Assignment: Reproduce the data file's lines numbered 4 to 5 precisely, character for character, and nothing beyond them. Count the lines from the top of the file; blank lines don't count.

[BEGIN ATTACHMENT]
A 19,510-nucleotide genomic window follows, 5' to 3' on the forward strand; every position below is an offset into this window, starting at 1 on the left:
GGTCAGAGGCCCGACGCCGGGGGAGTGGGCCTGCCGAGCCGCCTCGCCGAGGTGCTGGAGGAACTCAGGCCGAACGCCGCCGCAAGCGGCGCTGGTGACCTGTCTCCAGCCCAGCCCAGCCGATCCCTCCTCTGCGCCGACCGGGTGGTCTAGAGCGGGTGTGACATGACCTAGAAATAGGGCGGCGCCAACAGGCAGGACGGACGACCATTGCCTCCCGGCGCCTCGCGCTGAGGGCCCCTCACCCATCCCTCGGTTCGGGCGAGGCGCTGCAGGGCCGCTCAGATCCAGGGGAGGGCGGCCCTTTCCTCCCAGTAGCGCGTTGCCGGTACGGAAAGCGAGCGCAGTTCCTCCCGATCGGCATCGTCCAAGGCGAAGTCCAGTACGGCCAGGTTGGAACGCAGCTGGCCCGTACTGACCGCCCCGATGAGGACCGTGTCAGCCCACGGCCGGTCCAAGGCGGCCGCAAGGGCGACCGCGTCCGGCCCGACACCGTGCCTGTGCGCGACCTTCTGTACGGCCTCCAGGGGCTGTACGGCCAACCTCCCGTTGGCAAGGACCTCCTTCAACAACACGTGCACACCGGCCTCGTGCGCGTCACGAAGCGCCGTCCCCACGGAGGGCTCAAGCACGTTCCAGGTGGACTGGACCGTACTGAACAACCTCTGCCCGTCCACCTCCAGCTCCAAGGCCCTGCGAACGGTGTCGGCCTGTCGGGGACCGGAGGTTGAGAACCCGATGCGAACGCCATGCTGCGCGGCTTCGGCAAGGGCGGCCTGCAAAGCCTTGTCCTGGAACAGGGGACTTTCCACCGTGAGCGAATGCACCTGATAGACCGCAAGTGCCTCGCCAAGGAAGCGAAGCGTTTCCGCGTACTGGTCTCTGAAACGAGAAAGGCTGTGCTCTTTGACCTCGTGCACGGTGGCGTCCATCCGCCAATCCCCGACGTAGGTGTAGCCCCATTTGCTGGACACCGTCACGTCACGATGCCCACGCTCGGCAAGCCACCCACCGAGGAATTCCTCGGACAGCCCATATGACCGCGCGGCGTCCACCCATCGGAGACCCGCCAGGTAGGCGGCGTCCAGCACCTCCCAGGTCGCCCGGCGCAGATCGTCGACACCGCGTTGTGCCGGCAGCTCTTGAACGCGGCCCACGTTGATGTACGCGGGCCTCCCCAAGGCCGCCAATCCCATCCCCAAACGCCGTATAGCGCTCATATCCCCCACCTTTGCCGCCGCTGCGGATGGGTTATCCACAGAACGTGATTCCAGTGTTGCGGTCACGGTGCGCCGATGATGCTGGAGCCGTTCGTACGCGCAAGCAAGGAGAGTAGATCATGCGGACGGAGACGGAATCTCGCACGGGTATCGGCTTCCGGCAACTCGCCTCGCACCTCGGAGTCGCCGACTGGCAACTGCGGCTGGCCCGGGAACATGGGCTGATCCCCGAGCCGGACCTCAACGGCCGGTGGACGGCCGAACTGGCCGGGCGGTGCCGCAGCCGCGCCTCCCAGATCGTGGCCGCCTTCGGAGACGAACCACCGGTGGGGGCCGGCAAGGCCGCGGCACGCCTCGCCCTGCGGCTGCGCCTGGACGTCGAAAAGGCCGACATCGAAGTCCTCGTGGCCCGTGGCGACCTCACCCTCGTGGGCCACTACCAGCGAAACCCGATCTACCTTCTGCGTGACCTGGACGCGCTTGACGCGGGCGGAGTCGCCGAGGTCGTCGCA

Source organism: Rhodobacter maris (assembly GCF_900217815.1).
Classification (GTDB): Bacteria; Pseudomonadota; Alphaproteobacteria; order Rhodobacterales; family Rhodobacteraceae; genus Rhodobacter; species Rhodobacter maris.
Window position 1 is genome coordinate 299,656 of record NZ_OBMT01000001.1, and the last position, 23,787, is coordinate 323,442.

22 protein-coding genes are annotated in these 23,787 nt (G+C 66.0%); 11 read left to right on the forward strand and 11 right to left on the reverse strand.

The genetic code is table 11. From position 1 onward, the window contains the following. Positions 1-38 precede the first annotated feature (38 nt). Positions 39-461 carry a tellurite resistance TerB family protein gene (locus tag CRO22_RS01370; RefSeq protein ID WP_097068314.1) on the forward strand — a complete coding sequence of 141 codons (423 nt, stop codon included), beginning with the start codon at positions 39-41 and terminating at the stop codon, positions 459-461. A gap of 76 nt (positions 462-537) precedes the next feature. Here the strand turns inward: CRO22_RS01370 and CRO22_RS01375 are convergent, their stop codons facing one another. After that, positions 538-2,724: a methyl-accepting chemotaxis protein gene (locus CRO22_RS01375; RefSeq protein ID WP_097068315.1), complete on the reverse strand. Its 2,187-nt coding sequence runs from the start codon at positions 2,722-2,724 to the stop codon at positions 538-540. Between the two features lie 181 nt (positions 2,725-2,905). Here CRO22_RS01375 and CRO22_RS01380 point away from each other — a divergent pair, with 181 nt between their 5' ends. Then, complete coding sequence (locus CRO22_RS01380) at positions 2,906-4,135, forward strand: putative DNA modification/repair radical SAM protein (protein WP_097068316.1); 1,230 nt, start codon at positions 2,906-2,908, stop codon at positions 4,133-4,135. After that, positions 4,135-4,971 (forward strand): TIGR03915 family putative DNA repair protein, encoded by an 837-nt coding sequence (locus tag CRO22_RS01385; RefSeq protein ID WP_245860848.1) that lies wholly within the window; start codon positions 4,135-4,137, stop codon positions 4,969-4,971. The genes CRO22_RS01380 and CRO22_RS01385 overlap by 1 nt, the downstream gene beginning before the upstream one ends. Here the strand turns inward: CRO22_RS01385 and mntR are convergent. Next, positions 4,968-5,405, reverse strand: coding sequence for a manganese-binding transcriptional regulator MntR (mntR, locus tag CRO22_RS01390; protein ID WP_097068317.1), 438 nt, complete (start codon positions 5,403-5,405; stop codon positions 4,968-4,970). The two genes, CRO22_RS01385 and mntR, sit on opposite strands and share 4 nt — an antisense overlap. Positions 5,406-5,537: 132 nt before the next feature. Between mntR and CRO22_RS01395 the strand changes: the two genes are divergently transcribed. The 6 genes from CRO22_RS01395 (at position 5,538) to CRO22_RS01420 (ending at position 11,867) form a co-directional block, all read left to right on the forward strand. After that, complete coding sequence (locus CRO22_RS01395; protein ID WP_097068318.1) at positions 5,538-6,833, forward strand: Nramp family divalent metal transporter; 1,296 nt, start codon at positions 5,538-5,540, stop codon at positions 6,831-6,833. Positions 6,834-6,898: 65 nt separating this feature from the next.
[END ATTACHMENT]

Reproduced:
Classification (GTDB): Bacteria; Pseudomonadota; Alphaproteobacteria; order Rhodobacterales; family Rhodobacteraceae; genus Rhodobacter; species Rhodobacter maris.
Window position 1 is genome coordinate 299,656 of record NZ_OBMT01000001.1, and the last position, 23,787, is coordinate 323,442.